A police officer and his brother play cat and mouse in a frozen forest.
Lance Hansen is still haunted by his last case, a Norwegian tourist found murdered on the shores of Lake Superior (The Land of Dreams, 2013, etc.). Although an Ojibwe man has been arrested, Hansen can't shake his fear that his brother, Andy, is the murderer. Now they're out in the woods together on their annual deer hunt, and Hansen’s mind wanders to the murder and to the fact that he's now unable to dream; he recalls dreams from the past and his childhood with a difficult father. Andy accuses Hansen of breaking into his cottage, and the tension between them escalates to the point that Hansen feels Andy may be planning to kill him. Generations ago, their ancestor Thormod Olson may have killed an Ojibwe, Swamper Caribou, in the same area as the recent murder. The story of Thormod’s desperate struggles alone in a frozen wilderness and how he came to kill Swamper Caribou is told against the background of the present-day deer hunt occurring amid similar circumstances. Although their suspicions and fear of each other harden, Hansen and his brother continue their hunt, carefully keeping track of each other even as Hansen seems to be suspended in a dream world where the past and present merge.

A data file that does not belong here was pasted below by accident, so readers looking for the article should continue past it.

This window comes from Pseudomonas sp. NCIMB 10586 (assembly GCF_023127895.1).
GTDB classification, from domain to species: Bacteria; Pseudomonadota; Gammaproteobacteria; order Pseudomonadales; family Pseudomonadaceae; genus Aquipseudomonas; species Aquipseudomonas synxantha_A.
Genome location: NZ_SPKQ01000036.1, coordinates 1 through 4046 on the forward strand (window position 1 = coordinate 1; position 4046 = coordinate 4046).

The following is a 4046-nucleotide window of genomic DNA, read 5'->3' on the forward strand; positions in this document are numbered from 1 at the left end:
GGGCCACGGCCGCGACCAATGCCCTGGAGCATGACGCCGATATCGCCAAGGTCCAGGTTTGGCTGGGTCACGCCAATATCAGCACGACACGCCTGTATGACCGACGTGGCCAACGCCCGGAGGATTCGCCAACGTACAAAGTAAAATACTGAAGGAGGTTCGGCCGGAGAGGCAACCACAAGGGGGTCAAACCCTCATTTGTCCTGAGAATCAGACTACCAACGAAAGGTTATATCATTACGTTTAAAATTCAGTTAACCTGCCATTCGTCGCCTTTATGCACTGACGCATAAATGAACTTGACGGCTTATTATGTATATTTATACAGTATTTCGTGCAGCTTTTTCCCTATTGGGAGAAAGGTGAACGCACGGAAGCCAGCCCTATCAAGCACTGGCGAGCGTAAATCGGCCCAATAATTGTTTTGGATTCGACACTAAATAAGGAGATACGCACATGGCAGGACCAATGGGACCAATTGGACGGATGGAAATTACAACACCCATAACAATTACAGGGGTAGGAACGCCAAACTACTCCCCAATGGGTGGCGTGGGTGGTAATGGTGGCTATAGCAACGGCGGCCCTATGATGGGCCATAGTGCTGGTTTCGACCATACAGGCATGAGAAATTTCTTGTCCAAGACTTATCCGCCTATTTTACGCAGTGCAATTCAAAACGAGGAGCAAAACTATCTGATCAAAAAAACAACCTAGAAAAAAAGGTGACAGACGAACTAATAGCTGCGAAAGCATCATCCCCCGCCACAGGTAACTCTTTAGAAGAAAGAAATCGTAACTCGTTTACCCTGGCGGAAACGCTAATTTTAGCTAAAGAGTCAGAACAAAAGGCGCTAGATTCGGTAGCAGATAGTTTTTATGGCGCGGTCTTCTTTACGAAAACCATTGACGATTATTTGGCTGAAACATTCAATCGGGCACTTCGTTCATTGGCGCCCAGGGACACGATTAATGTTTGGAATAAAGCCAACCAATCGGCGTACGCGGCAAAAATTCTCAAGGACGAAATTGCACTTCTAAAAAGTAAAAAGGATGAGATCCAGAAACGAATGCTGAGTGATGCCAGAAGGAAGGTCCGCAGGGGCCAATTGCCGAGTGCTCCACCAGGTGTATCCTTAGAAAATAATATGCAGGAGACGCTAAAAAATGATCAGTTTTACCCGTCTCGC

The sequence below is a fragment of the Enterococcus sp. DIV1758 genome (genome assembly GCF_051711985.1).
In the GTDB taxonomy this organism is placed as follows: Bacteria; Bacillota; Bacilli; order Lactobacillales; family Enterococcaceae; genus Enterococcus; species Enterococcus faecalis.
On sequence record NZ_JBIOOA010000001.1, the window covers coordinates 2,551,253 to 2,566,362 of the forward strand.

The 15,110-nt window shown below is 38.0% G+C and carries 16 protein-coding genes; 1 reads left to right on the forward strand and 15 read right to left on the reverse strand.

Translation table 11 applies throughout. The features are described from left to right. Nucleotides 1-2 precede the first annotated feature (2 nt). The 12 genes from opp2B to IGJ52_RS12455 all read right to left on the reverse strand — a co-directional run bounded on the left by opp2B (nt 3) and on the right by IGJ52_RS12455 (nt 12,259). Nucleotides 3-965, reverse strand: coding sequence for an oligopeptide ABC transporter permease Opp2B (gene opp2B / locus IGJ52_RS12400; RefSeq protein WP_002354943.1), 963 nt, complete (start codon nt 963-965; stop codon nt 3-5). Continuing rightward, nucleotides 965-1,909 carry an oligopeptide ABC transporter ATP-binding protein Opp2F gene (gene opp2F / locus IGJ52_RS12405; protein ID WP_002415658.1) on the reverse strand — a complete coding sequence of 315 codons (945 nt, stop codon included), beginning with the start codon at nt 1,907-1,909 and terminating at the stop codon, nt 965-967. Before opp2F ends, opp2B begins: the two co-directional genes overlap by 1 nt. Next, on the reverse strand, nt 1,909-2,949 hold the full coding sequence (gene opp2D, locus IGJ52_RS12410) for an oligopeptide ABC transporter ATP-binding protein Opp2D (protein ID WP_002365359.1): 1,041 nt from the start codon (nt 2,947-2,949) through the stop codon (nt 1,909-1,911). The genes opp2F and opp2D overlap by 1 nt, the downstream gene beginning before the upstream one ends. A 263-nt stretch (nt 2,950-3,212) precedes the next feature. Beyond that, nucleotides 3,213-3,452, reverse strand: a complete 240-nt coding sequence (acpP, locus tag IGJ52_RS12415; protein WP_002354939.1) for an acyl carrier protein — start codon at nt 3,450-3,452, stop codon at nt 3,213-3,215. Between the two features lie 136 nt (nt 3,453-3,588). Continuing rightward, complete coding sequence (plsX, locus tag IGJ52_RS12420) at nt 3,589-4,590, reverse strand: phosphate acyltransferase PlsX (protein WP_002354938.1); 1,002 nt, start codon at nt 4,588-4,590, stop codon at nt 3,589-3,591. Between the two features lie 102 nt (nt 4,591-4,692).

The second in the Minnesota Trilogy, this slim volume is so exquisitely written, lyrically descriptive and mystically mysterious it could stand on its own, but to understand all the nuances it's best read as part of the trilogy.